I looked outside my hotel window as I tried to soak in Ahmedabad. It was my third day here and I had already seen everything. I started googling and asking my friends who live in Gujarat, what more could I do. After hours of searching and talking I came across these absolutely off beat place called Patan. Patan is about 125km from Ahmedabad.
Patan is famous for its VAVs. VAVs are typically stepped wells that were used in yesteryears. They were areas of celebration and grandeur. This makes these step wells intricately engraved and detailed. The step wells are usually so detailed that every single minuscule artwork tells the tale of the talents that their marker possessed.
This step well in Patan is actually a world heritage site recognised by UNESCO. The picture of this step well can also be found in some of our currency notes. Imagine my shame when I didn’t know what it was till an extensive search led me to this place. This made me wonder how less we know if our history and how even less we do to promote the rich culture of the years gone by.
I reached Patan around 11 am. My taxi driver pointed me to an auto stand and asked me to take an auto to Rani ni Vav. Autos regularly ply to the site and usually only takes Rs. 30.
My auto driver was extremely nice and started lamenting as to how this beautiful step well hardly gets any visitors. I couldn’t agree with him more. He also told me that the VAV was created by Udayamati, the queen of the Solanki dynasty during Bhimdeva-1 rule.
This lovely place is perfect for history lovers, as it is filled with anecdotes through carvings and other visual aids. I, being a history student couldn’t wait to reach.
As I stepped into the complex, I realised it was much bigger than I had imagined it to be. There were pillars and monuments where ever my eyes went. It is about 64 metres long, 27 metres deep and 20 metres wide, making this one of the largest structures of that time.
I walked across the multi-storied pavilion as I tried to gauge the architectural brilliance that made this place so elegant and graceful. Every statue, every sculpture, and every craving has its purpose and tells a story. They sculptures of carved mahisasuramardini, Parvati and other Saiva sculptures, Vishnu in different forms, Bhairava, Ganesha, Surya, Kubera, Lakshminarayan, Ashtadikpalas, and other forms decorate the walls. The female figures have been depicted in various poses of Apsaras, Nagakanyas, Yoginis, etc.
I study the sculptures closely and started wondering if these artisans were so multi-talented that they have perfect knowledge about geometry, symmetry, and mathematics. The placements of the sculptures are so calculated and well positioned, that one cannot help but acknowledge that art and culture were at its best during that time. Even the lining of the well has such interesting carvings that it is a pity that one cannot go down to the bottom completely, because of the staggering depth.
One fascinating fact about this place was that, during the monsoons, the entire VAV starting from the top would get flooded. This made the site weaker in due course. However, the elegant sculpture of the Gods somehow bore the ravages of time, natural calamities and even attacks from the Islamic invaders and managed to stay strong and stood upright. These have now managed to survive more than a 1000 years. This is an amazing achievement and a testimony to the strength and dedication of the architects and engineers of those times. In the current areas even recently built bridges with more technology seems to collapse so frequently.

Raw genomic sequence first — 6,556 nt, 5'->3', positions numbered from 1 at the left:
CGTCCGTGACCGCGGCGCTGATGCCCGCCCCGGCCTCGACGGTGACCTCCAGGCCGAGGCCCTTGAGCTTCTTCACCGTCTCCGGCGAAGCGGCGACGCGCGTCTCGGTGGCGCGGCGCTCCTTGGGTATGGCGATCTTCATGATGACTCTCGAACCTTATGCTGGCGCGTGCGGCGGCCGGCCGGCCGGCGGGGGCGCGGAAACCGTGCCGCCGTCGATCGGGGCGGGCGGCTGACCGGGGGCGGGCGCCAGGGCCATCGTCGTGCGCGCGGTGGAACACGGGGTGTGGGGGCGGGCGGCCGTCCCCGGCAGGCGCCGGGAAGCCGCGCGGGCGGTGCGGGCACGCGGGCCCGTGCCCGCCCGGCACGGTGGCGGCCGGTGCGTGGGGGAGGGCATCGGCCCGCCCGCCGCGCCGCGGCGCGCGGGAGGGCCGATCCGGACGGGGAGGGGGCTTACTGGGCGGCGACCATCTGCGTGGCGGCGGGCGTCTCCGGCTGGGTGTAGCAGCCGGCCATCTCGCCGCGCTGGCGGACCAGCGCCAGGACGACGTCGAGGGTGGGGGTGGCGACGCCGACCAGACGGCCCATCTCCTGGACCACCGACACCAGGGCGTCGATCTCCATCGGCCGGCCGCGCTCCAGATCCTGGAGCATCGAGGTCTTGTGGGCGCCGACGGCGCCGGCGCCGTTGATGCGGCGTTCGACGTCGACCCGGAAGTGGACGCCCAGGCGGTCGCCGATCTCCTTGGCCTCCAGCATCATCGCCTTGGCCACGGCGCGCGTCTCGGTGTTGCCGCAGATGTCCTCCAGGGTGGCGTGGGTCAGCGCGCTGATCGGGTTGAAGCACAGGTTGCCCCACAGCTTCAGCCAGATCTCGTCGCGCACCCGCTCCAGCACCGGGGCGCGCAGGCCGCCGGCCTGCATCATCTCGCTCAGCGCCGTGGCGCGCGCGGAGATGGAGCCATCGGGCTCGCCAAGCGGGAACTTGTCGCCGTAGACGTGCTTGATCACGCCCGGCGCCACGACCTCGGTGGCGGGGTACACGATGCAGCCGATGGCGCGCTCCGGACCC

Around Rani ki VAV there are few other interesting things to explore. I would recommend the tombs of “Behram Khan” and “Shashtraling” among others.
After having such an extensive lesson in history and marvelling at the wonders, I decided to face lunch. There are some restaurants near Rani ni VAV which serve delicious and authentic Gujarati dishes.
After munching on to some delicacies I proceeded to a Patola saree manufacturing unit. My friend had arranged for a tour for me in this factory. I reached there a little after 3 pm and was welcomed extremely warmly. The Patola saree is a traditional saree was Gujarat that is beautifully made. The handiwork is amazing and the hard work is even better.
After a quick tour of all the weaving and printing machinery that a Patola saree requires, the manager of the facility explained to me how the saree is actually made.
The unique part of the saree is that it can be worn on both sides- its called a double weave. The manager chuckled that even the weavers are unable to identify which is the front and which is the back.
A Patola saree can take up to four to six months to make if three weavers are working on it. There are about 20 small and big processes that are included before the final product can see the daylight. It is said that a Patola saree can last up to 100 years and the colour doesn’t fade for 300 years. This is a saree that lasts for generations.
The process was so fascinating, and seeing a few of the workers engaged in the process made it extremely fun to watch. Due to this kind of back-breaking work, the saree is pretty expensive. It starts from 30000 INR to 150000 INR.
After the tour, I headed back to Ahmedabad, as my mind drifted off to the beautifully lost grandeur of Rani Ki Vav. I imagined myself getting lost in the innumerable cervices in the walls, and getting transported back to that the long lost time when the VAV was still used.